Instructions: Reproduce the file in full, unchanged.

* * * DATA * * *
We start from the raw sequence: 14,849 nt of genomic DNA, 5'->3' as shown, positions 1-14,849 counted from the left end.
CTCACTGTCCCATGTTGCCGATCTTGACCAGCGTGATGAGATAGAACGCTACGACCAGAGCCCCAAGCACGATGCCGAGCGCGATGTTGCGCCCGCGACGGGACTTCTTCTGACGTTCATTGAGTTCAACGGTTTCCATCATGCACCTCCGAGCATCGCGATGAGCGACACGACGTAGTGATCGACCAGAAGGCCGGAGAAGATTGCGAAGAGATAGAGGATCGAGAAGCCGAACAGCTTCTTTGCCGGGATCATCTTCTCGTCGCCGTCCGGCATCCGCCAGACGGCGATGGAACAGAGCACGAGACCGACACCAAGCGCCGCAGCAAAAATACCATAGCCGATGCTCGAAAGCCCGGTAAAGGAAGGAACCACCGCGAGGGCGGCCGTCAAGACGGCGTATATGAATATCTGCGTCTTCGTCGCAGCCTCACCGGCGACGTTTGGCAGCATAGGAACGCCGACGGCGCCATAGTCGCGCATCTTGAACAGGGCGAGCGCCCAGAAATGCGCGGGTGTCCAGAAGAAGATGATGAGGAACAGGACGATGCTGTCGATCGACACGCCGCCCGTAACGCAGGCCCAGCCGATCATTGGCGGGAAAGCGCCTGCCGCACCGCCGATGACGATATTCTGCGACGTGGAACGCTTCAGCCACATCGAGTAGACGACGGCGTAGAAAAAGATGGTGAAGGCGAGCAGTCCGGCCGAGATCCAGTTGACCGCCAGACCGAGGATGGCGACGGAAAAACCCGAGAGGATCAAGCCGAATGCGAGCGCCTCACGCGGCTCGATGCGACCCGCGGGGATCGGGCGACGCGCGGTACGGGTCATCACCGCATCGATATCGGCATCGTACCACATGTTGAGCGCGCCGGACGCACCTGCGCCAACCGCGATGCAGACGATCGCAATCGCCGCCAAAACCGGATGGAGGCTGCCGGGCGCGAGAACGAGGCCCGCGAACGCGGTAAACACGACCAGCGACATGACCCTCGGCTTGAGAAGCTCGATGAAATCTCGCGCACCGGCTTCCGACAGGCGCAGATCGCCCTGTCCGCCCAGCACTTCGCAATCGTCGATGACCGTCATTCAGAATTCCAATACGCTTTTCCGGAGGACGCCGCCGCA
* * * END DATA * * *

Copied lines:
We start from the raw sequence: 14,849 nt of genomic DNA, 5'->3' as shown, positions 1-14,849 counted from the left end.
CTCACTGTCCCATGTTGCCGATCTTGACCAGCGTGATGAGATAGAACGCTACGACCAGAGCCCCAAGCACGATGCCGAGCGCGATGTTGCGCCCGCGACGGGACTTCTTCTGACGTTCATTGAGTTCAACGGTTTCCATCATGCACCTCCGAGCATCGCGATGAGCGACACGACGTAGTGATCGACCAGAAGGCCGGAGAAGATTGCGAAGAGATAGAGGATCGAGAAGCCGAACAGCTTCTTTGCCGGGATCATCTTCTCGTCGCCGTCCGGCATCCGCCAGACGGCGATGGAACAGAGCACGAGACCGACACCAAGCGCCGCAGCAAAAATACCATAGCCGATGCTCGAAAGCCCGGTAAAGGAAGGAACCACCGCGAGGGCGGCCGTCAAGACGGCGTATATGAATATCTGCGTCTTCGTCGCAGCCTCACCGGCGACGTTTGGCAGCATAGGAACGCCGACGGCGCCATAGTCGCGCATCTTGAACAGGGCGAGCGCCCAGAAATGCGCGGGTGTCCAGAAGAAGATGATGAGGAACAGGACGATGCTGTCGATCGACACGCCGCCCGTAACGCAGGCCCAGCCGATCATTGGCGGGAAAGCGCCTGCCGCACCGCCGATGACGATATTCTGCGACGTGGAACGCTTCAGCCACATCGAGTAGACGACGGCGTAGAAAAAGATGGTGAAGGCGAGCAGTCCGGCCGAGATCCAGTTGACCGCCAGACCGAGGATGGCGACGGAAAAACCCGAGAGGATCAAGCCGAATGCGAGCGCCTCACGCGGCTCGATGCGACCCGCGGGGATCGGGCGACGCGCGGTACGGGTCATCACCGCATCGATATCGGCATCGTACCACATGTTGAGCGCGCCGGACGCACCTGCGCCAACCGCGATGCAGACGATCGCAATCGCCGCCAAAACCGGATGGAGGCTGCCGGGCGCGAGAACGAGGCCCGCGAACGCGGTAAACACGACCAGCGACATGACCCTCGGCTTGAGAAGCTCGATGAAATCTCGCGCACCGGCTTCCGACAGGCGCAGATCGCCCTGTCCGCCCAGCACTTCGCAATCGTCGATGACCGTCATTCAGAATTCCAATACGCTTTTCCGGAGGACGCCGCCGCA